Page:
6. The Impossible - Based on the true story of a family that survived the 2004 tsunami in Thailand, J.A. Bayona's film is nothing short of devastating. The 10-minute tsunami scene is gut-wrenchingly realistic, giving you an idea of what it must have been like to go through such a horrific ordeal. But beyond that, The Impossible illuminates how critical hope is in seemingly hopeless situations. Naomi Watts and Ewan McGregor are deeply affecting as the parents, who refuse to give up hope that their family can be reunited. While this family was lucky, many others who went through the tsunami were not; the film recognizes the scope of the tragedy while still celebrating a miracle that took place within it.
5. Life of Pi - I've been an Ang Lee fan for years, and he outdid himself with his adaptation of the best-selling novel. Using 3D as effectively as anyone (including James Cameron), Lee delivered a parable about faith that was as exciting as it was contemplative. The story of a young Indian teen trapped on a lifeboat with a Bengal tiger contained some of the most magical sequences of any picture this year, each one more incredible than the one before it. Some movies entertain you, others leave you enthralled. This one, for me, did both.
4. Cloud Atlas - Here is as bold, visionary, and challenging a piece of cinema as you will ever see. Is it perfect? No, but its flaws are part of what I love about it. Co-directors Lana and Andy Wachowski and Tom Tykwer dared to shoot for the moon. Spanning six different time periods and featuring the same actors playing multiple roles (often in makeup), Cloud Atlas explores how human nature doesn't change, even if everything else about society does. It contains romance, action, science-fiction, comedy, drama, and more. Sadly, the film never found much of an audience. Hopefully, its post-theatrical life will change that. This is the kind of movie you become obsessed with.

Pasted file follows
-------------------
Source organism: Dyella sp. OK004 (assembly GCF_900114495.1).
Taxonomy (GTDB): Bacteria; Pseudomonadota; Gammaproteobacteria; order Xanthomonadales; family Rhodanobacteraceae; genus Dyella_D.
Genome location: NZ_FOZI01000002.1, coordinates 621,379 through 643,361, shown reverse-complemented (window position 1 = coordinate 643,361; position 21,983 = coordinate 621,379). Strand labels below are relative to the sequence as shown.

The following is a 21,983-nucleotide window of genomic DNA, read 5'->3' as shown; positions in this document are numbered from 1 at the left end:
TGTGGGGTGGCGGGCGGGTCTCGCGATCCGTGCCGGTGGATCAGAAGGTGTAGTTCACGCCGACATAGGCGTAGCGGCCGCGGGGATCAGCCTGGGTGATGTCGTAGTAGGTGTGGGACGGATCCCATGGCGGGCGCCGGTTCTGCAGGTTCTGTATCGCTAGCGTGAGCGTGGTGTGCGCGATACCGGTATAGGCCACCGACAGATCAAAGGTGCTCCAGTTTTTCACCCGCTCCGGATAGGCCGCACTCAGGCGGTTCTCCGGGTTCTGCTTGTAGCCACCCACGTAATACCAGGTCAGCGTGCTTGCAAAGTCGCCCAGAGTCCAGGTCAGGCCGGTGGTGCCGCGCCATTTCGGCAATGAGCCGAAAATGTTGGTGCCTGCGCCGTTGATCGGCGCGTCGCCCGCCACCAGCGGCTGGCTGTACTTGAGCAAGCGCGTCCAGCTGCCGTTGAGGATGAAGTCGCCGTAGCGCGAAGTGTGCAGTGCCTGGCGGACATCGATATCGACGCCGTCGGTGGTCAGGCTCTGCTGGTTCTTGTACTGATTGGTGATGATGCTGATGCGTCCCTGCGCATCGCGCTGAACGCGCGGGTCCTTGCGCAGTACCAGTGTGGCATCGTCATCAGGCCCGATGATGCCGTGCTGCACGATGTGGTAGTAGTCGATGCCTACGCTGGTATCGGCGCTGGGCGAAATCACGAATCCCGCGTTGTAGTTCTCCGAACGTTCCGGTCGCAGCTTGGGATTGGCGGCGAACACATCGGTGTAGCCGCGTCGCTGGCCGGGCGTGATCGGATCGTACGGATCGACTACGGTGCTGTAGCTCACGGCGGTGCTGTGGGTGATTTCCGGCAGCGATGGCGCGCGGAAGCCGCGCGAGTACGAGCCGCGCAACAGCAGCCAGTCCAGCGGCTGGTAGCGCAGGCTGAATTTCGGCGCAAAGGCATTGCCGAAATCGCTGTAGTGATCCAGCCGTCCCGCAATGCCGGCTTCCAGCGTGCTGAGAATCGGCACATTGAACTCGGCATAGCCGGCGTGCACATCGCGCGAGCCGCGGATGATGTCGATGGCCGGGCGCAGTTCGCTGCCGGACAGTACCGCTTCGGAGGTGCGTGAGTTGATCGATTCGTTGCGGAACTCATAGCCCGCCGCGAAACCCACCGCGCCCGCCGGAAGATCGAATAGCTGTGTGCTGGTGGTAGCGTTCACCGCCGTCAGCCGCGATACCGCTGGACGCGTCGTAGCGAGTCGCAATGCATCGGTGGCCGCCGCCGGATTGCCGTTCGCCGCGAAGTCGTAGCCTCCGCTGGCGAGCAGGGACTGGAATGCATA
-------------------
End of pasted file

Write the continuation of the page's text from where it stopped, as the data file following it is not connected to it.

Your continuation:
3. Argo - Ben Affleck has had one of the most fascinating career reinventions in the history of show business. Gone Baby Gone and The Town proved that he had directorial talent, but Argo puts him in the top ranks of filmmakers. Taut, tense, and with just the right amount of humor to lighten things, his take on a real-life rescue mission during the Iranian hostage crisis was riveting from first frame to last. Sure, some events were heightened to be more exciting, but so what? This movie delivers the goods in every way.
2. Django Unchained - By now, we expect greatness from Quentin Tarantino. As far as I'm concerned, he's never failed to deliver it, at least as far as his features go. (That short film from Four Rooms is another story.) With Django, he makes a nearly three-hour Western centered around slavery. Tough material, to be sure. While the trademark crackling dialogue and cinematic references are there, Tarantino adds something new: a visible conscience. The picture burns with his outrage over the atrocities committed during this shameful period in American history. For this reason, Django is not only typically electrifying, but also unexpectedly meaningful.
And my choice for the Best Film of 2012 is:
There you have it - my picks for the year's best. For those interested, the runners-up to this list included Lincoln, ParaNorman, Wreck-It Ralph, The Dark Knight Rises, Les Miserables, and Looper. They're great films too, and you should make certain you see them, in addition to the ten listed above. Their lack of inclusion on the formal list is in no way a diminishment of their quality. Bottom line: 2012 was a great year for cinema. Here's hoping 2013 is just as rich.